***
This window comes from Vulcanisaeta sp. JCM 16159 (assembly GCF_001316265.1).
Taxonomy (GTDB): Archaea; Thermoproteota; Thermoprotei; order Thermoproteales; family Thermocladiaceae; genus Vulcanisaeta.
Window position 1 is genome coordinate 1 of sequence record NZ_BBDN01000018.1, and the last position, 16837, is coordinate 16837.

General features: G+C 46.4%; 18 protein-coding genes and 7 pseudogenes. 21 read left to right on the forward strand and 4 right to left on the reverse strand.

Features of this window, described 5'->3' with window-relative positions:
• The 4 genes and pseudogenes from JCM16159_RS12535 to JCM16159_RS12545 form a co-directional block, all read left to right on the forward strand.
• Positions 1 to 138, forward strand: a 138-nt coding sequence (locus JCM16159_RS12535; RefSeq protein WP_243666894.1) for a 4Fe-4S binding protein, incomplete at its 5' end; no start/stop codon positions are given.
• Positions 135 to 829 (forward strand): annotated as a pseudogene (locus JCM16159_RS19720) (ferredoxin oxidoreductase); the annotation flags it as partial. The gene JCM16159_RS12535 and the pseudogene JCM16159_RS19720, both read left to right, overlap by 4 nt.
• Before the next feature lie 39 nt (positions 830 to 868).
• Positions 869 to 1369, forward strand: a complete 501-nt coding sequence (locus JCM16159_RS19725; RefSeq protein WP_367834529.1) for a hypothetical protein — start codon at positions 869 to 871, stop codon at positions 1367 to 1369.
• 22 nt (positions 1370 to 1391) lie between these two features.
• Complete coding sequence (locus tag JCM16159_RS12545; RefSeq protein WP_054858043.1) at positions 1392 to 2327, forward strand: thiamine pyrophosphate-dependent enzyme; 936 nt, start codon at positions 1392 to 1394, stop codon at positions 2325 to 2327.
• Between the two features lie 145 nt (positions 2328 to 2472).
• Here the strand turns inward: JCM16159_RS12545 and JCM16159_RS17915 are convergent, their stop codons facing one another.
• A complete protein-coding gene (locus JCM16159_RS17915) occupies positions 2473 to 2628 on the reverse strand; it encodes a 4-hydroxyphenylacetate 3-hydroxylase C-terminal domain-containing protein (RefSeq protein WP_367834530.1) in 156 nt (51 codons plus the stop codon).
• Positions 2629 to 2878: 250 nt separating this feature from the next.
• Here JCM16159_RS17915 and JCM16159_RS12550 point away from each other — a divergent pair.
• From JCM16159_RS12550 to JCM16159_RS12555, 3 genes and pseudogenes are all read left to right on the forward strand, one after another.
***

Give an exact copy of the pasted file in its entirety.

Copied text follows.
This window comes from Vulcanisaeta sp. JCM 16159 (assembly GCF_001316265.1).
Taxonomy (GTDB): Archaea; Thermoproteota; Thermoprotei; order Thermoproteales; family Thermocladiaceae; genus Vulcanisaeta.
Window position 1 is genome coordinate 1 of sequence record NZ_BBDN01000018.1, and the last position, 16837, is coordinate 16837.

General features: G+C 46.4%; 18 protein-coding genes and 7 pseudogenes. 21 read left to right on the forward strand and 4 right to left on the reverse strand.

Features of this window, described 5'->3' with window-relative positions:
• The 4 genes and pseudogenes from JCM16159_RS12535 to JCM16159_RS12545 form a co-directional block, all read left to right on the forward strand.
• Positions 1 to 138, forward strand: a 138-nt coding sequence (locus JCM16159_RS12535; RefSeq protein WP_243666894.1) for a 4Fe-4S binding protein, incomplete at its 5' end; no start/stop codon positions are given.
• Positions 135 to 829 (forward strand): annotated as a pseudogene (locus JCM16159_RS19720) (ferredoxin oxidoreductase); the annotation flags it as partial. The gene JCM16159_RS12535 and the pseudogene JCM16159_RS19720, both read left to right, overlap by 4 nt.
• Before the next feature lie 39 nt (positions 830 to 868).
• Positions 869 to 1369, forward strand: a complete 501-nt coding sequence (locus JCM16159_RS19725; RefSeq protein WP_367834529.1) for a hypothetical protein — start codon at positions 869 to 871, stop codon at positions 1367 to 1369.
• 22 nt (positions 1370 to 1391) lie between these two features.
• Complete coding sequence (locus tag JCM16159_RS12545; RefSeq protein WP_054858043.1) at positions 1392 to 2327, forward strand: thiamine pyrophosphate-dependent enzyme; 936 nt, start codon at positions 1392 to 1394, stop codon at positions 2325 to 2327.
• Between the two features lie 145 nt (positions 2328 to 2472).
• Here the strand turns inward: JCM16159_RS12545 and JCM16159_RS17915 are convergent, their stop codons facing one another.
• A complete protein-coding gene (locus JCM16159_RS17915) occupies positions 2473 to 2628 on the reverse strand; it encodes a 4-hydroxyphenylacetate 3-hydroxylase C-terminal domain-containing protein (RefSeq protein WP_367834530.1) in 156 nt (51 codons plus the stop codon).
• Positions 2629 to 2878: 250 nt separating this feature from the next.
• Here JCM16159_RS17915 and JCM16159_RS12550 point away from each other — a divergent pair.
• From JCM16159_RS12550 to JCM16159_RS12555, 3 genes and pseudogenes are all read left to right on the forward strand, one after another.